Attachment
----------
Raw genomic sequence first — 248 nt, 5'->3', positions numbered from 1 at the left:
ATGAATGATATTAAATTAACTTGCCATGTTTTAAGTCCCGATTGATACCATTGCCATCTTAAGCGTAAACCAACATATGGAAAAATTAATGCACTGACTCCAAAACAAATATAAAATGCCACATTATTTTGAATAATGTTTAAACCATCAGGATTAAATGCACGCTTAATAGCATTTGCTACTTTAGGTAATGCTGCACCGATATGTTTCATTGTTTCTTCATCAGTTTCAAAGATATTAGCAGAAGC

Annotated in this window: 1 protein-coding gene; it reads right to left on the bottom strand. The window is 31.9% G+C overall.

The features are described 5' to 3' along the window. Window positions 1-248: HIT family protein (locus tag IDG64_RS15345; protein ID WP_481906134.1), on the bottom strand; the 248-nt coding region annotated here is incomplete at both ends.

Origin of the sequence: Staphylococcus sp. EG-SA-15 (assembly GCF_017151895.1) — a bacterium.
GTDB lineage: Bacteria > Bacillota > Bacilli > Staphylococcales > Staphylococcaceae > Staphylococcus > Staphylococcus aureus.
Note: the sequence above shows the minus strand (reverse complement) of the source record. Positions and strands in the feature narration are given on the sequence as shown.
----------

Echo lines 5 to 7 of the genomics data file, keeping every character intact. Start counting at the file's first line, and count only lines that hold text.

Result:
Origin of the sequence: Staphylococcus sp. EG-SA-15 (assembly GCF_017151895.1) — a bacterium.
GTDB lineage: Bacteria > Bacillota > Bacilli > Staphylococcales > Staphylococcaceae > Staphylococcus > Staphylococcus aureus.
Note: the sequence above shows the minus strand (reverse complement) of the source record. Positions and strands in the feature narration are given on the sequence as shown.